Organizational actions of postnatal estradiol in female sheep treated prenatally with testosterone: programming of prepubertal neuroendocrine function and the onset of puberty.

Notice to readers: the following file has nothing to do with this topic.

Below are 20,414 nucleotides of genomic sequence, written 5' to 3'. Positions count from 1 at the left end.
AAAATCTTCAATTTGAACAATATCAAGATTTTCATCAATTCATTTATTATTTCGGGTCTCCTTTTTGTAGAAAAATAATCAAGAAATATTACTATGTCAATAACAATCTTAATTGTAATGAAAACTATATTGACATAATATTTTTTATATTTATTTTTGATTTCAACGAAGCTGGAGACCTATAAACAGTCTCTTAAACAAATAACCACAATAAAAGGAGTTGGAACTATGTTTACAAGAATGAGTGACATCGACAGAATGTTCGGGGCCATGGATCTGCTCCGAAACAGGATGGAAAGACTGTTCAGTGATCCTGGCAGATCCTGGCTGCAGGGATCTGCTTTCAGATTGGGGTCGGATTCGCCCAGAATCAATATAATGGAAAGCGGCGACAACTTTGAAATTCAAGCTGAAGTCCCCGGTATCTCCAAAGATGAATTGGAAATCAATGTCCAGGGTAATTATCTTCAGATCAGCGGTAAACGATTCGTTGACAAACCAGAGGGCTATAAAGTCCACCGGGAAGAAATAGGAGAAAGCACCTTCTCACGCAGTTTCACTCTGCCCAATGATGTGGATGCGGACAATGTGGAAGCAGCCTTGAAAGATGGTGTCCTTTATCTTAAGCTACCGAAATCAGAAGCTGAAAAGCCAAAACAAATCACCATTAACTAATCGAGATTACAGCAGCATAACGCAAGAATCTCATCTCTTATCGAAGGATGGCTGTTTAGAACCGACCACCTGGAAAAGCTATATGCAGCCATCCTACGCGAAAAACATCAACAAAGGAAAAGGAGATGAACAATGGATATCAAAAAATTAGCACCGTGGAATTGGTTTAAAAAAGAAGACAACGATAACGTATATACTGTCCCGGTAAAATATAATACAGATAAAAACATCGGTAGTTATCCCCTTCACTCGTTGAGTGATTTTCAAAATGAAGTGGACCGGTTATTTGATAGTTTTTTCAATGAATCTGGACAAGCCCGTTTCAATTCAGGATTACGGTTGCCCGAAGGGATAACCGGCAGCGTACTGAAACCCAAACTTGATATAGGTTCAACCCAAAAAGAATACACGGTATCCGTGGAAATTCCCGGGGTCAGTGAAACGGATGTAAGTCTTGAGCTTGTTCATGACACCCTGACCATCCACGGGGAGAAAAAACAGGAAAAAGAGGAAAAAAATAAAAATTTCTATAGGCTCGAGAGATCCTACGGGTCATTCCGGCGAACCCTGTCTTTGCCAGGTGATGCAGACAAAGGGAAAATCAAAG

ABSTRACT Prenatal testosterone (T) exposure defeminizes reproductive neuroendocrine function in female sheep, although the LH surge dysfunctions are initially less severe in gonadally intact females than in females subject to neonatal ovariectomy and estradiol (E) replacement. Because prepubertal ovarian production of E differs quantitatively and qualitatively from chronic E replacement, we tested the hypothesis that postnatal E exacerbates the consequences of prenatal T on the positive, but not the negative, steroid feedback controls of GnRH secretion. Our approach was to characterize prepubertal sensitivity to E negative feedback, the onset and maintenance of progestagenic cycles, and the LH surge response in ovary intact, prenatally untreated (control), and T-treated (T) sheep that were exposed postnatally to only endogenous E, or exposed to excess E by s.c. implant. Sensitivity to E negative feedback was reduced in T females, but excess postnatal E did not further increase LH pulse frequency. Excess E prevented ovarian cycles in several control females, and increased cycle irregularity in T females. However, the LH surge mechanism was functional in all control females (regardless of postnatal E exposure) and in some T females without excess E, but nonfunctional in T females with excess E. These findings suggest that postnatal E does not program increased resistance to E negative feedback, but excess postnatal E does disrupt other mechanisms required for ovarian cyclicity. We conclude that in this precocial species, prenatal steroids are sufficient to program controls of tonic LH secretion, but the LH surge mechanism is susceptible to further programming by postnatal E.